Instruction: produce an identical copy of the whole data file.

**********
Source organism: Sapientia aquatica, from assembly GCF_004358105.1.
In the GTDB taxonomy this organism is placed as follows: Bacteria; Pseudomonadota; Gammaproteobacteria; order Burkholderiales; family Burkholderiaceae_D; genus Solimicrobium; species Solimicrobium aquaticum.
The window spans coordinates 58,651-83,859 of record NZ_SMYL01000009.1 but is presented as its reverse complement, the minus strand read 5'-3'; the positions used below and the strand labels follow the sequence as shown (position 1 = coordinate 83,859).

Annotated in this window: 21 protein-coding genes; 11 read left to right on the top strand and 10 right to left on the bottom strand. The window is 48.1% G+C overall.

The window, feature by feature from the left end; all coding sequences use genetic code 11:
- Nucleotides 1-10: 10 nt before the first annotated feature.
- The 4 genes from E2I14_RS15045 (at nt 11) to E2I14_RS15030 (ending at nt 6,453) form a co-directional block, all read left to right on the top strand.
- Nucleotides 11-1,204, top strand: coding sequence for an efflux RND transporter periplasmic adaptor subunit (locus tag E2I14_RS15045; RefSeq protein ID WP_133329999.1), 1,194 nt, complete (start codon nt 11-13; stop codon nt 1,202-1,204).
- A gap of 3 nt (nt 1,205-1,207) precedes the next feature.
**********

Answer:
Source organism: Sapientia aquatica, from assembly GCF_004358105.1.
In the GTDB taxonomy this organism is placed as follows: Bacteria; Pseudomonadota; Gammaproteobacteria; order Burkholderiales; family Burkholderiaceae_D; genus Solimicrobium; species Solimicrobium aquaticum.
The window spans coordinates 58,651-83,859 of record NZ_SMYL01000009.1 but is presented as its reverse complement, the minus strand read 5'-3'; the positions used below and the strand labels follow the sequence as shown (position 1 = coordinate 83,859).

Annotated in this window: 21 protein-coding genes; 11 read left to right on the top strand and 10 right to left on the bottom strand. The window is 48.1% G+C overall.

The window, feature by feature from the left end; all coding sequences use genetic code 11:
- Nucleotides 1-10: 10 nt before the first annotated feature.
- The 4 genes from E2I14_RS15045 (at nt 11) to E2I14_RS15030 (ending at nt 6,453) form a co-directional block, all read left to right on the top strand.
- Nucleotides 11-1,204, top strand: coding sequence for an efflux RND transporter periplasmic adaptor subunit (locus tag E2I14_RS15045; RefSeq protein ID WP_133329999.1), 1,194 nt, complete (start codon nt 11-13; stop codon nt 1,202-1,204).
- A gap of 3 nt (nt 1,205-1,207) precedes the next feature.